by Alex Monzel
Meet the Brooklyn born quartet, 1-800-Band, who describe themselves much better than I ever could: “work like bitches all night long, play music all day.” They have just released their sophomore LP, High Beams, on Slow Gold Zebra and Almost Ready Records.
The record is simply fun. 1-800-Band has all the trademarks of a group who don’t take themselves too seriously, from the ridiculous name to the about page on their website. They seem like the kind of people you just want to hangout and be friends with. But if “Do It Again” is any indication of how they’re like in relationships, then they’re probably not the people you want to date.
High Beams‘s opening tracks greet you with energetic beats and simple chord progressions to seat you comfortably in the backseat as it takes you on a drive. The lyrics are entertaining and don’t require any sort of commitment, rather what really grabs your attention is the subtle nuances presented by the keyboard. Often used sparingly, whenever they become a more prominent feature of the track, they tend to re-engage the listener with some new sound to complement the distorted guitars and powerful vocals.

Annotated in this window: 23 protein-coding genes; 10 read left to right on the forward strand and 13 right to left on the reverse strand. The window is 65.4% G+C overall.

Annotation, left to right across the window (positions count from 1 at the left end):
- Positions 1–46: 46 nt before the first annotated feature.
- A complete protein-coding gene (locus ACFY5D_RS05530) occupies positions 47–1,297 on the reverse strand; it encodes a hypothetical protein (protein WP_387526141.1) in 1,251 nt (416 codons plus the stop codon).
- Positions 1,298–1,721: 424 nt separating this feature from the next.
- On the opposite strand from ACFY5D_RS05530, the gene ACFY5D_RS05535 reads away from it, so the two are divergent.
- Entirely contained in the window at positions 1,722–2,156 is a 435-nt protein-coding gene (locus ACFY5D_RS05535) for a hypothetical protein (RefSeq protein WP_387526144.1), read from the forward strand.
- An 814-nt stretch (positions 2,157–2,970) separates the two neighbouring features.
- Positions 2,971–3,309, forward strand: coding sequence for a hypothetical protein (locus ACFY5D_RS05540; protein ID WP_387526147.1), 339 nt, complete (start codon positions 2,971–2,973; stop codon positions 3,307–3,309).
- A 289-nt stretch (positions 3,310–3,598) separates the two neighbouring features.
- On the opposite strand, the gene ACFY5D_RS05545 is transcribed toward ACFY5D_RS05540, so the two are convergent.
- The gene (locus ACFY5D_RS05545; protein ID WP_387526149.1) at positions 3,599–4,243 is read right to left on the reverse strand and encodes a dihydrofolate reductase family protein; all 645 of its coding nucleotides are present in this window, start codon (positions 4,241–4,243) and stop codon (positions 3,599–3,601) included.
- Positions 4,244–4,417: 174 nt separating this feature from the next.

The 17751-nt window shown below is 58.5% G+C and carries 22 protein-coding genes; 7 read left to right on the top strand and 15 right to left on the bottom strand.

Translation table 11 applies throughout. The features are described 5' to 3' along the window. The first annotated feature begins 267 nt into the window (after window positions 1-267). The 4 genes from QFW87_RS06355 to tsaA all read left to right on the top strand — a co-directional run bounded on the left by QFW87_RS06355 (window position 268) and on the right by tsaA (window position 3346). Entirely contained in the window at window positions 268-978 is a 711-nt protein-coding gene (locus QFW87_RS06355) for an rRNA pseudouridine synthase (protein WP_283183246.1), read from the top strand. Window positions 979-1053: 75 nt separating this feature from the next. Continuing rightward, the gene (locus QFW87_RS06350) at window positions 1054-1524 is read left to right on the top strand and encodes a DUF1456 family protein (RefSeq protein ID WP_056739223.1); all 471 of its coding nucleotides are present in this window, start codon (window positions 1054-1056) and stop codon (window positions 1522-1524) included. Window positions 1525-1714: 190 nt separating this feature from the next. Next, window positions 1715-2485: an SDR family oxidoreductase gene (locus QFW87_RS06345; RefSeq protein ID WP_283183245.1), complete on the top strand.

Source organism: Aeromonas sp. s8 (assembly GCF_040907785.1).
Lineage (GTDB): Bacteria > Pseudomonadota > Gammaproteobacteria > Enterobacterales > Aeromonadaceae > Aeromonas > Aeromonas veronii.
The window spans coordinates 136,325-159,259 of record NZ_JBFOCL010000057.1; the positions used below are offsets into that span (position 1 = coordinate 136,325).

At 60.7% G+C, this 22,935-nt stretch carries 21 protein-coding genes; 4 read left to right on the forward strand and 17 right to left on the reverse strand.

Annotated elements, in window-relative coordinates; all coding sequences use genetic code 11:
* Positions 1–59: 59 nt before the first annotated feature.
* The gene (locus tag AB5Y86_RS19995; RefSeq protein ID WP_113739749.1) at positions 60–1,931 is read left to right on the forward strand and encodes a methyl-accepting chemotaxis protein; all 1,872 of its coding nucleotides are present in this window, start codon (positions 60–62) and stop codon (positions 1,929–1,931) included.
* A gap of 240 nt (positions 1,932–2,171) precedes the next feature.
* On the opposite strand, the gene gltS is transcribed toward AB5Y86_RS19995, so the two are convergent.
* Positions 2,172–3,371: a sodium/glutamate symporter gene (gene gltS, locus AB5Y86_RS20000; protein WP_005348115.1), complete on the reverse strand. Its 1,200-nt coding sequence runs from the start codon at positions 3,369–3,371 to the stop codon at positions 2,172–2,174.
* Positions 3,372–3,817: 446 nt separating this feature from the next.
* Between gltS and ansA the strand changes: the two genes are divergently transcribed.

1-800-Band’s style is reminiscent of The Cars and, in a more general sense, of most rock in that era. The one thing that really sets this band apart from their influencers is their ability to blend the form of their predecessors with their own unique (and more modern) sound as displayed in “Rhubarb Kids,” the album’s sixth track, which features keyboardist Polly Watson singing lead vocals. I’ve never bought rhubarb, and I don’t think I ever will if all the salespeople sound that frightening.
The final tracks, while not particularly noteworthy, provide some contrast to the driving sound of the first half of the album to wrap up what turned out to be a rather well paced LP. Distracting yet memorable, High Beams is just an enjoyable record. I don’t often keep the albums that I review on my phone, but I’m most certainly keeping this one.